Physicists and engineers at CERN use the world's largest and
most complex scientific instruments to study the basic
constituents of matter – fundamental particles. Subatomic
particles are made to collide together at close to the speed of
light. The process gives us clues about how the particles interact and provides insights into the fundamental laws of nature.
At ATLAS physicists test the predictions of the Standard Model, which encapsulates our current understanding of what the building blocks of matter are and how they interact. These studies can lead to ground-breaking discoveries, such as that of the Higgs boson, physics beyond the Standard Model and the development of new theories to better describe our universe.
|||CMS acts as a giant, high-speed camera, taking 3D “photographs” of particle collisions from all directions up to 40 million times each second. By identifying (nearly) all the stable particles produced in each collision, measuring their momenta and energies, and then piecing together the information of all these particles like putting together the pieces of a puzzle, the detector can recreate an “image” of the collision for further analysis. |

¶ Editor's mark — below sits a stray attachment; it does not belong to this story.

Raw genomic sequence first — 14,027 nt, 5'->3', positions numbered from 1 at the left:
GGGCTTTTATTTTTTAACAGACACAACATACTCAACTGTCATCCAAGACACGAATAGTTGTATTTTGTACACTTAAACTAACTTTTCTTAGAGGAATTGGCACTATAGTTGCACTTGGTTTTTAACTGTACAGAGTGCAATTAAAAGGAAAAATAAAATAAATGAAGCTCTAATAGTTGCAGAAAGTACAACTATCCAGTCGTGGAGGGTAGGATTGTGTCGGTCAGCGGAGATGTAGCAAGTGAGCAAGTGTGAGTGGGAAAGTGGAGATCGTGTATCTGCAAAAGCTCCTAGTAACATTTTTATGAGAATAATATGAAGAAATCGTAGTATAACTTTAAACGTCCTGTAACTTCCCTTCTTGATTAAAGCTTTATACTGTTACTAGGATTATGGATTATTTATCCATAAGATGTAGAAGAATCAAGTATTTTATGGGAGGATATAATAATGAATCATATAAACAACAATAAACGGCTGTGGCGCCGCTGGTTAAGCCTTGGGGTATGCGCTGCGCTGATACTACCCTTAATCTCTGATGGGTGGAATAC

Find out more: CMS outreach videos
LHCb is an experiment set up to explore what happened after the Big Bang that allowed the matter to survive and build the Universe we inhabit today
The Deep Underground Neutrino Experiment (DUNE) is a leading-edge, international experiment for neutrino science and proton decay studies. Discoveries over the past half-century have put neutrinos, the most abundant matter particle in the universe, in the spotlight for further research into several fundamental questions about the nature of matter and the evolution of the universe — questions that DUNE will seek to answer.
STFC has a Public Engagement Manager covering particle physics, astronomy and other sciences.